Now that WoW is selling for $19.99, how long will BC stay at $39.99?  Within a year from now I am sure there will be a WoW Battle Chest that will have both products together (just in time to catch the run up to the next WoW expansion), but will they be able to sustain subscription growth with the perception that getting access of all of Azeroth will cost $60?  That seems a bit steep.

Meanwhile Vanguard is going out at $49.99 two weeks after Burning Crusade.  I hate to be overly negative, since there is a lot to like about Vanguard, but I have to wonder how solid that price point is going to be.  You look at $50 for a game that has very little exposure outside the MMO gaming community (and some bad perceptions inside of that community) and which will get lukewarm press and reviews on day one, and suddenly a $10 leap to WoW + BC does not seem so bad.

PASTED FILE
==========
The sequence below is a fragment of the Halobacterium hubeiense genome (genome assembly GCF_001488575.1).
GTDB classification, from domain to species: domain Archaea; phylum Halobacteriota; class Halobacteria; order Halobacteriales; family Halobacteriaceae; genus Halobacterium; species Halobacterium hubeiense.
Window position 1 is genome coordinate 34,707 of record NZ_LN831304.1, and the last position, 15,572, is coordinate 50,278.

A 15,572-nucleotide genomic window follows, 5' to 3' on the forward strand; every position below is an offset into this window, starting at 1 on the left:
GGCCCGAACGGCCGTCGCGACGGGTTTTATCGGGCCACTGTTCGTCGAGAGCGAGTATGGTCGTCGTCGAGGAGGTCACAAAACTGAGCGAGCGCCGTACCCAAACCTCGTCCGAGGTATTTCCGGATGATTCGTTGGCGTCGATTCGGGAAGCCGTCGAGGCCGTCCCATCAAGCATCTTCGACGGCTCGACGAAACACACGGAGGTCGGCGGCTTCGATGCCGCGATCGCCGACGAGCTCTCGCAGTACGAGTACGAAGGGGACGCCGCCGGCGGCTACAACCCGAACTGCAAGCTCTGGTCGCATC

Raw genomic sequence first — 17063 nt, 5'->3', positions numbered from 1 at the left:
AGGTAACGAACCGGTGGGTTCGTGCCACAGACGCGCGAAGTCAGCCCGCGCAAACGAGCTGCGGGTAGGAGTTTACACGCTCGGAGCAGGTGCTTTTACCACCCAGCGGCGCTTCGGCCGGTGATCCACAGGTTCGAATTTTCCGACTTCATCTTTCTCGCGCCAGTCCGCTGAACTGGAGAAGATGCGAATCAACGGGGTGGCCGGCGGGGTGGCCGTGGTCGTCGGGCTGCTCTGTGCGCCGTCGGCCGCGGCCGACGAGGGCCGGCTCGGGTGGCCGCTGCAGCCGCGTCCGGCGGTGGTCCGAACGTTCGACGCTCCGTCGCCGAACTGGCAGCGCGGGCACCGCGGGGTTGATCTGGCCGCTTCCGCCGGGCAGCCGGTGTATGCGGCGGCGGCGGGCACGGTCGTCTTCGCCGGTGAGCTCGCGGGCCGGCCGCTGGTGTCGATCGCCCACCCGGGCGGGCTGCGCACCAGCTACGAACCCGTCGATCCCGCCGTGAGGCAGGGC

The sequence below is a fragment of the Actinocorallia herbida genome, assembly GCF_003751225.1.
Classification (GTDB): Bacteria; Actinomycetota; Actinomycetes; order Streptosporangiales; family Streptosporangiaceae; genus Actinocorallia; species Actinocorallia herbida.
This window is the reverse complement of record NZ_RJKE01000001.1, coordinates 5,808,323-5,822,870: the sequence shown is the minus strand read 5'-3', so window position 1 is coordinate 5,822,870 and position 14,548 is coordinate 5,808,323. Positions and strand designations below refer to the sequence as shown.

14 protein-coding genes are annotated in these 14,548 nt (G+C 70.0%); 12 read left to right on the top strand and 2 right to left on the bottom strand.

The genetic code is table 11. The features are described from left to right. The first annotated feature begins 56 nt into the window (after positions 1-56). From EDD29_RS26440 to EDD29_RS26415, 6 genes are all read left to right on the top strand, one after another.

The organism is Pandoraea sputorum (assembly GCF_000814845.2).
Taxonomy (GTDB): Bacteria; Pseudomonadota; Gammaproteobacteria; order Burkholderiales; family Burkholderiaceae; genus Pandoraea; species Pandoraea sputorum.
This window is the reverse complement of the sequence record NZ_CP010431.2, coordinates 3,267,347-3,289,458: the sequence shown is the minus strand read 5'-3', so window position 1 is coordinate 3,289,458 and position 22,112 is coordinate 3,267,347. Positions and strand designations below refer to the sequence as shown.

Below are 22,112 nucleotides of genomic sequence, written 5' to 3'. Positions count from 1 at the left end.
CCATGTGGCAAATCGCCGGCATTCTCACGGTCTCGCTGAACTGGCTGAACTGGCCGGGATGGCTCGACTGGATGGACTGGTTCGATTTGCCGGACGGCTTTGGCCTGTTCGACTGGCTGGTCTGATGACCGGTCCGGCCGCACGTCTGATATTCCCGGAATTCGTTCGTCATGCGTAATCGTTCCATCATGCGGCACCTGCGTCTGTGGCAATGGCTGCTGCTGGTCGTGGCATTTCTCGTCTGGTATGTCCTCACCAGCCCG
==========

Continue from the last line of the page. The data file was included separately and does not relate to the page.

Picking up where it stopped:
My guess is that price point will fold on day one and that if I run down to Fry’s on the 30th to pick up a copy, I will pay no more that $35.

We shall see in a little more than two weeks.

6 thoughts on “Holding The Price Point

  1. Deadr

    I, for one, will be purchasing Vanguard. I won’t rush out to the store to be the first, but I will get it, nonetheless. There will be something to be said for a game that is able to compete with WoW for both player base and gameplay, but we’ll have to see if that happens.

    I suppose I should do a write-up for Vanguard someday soon.


  2. brent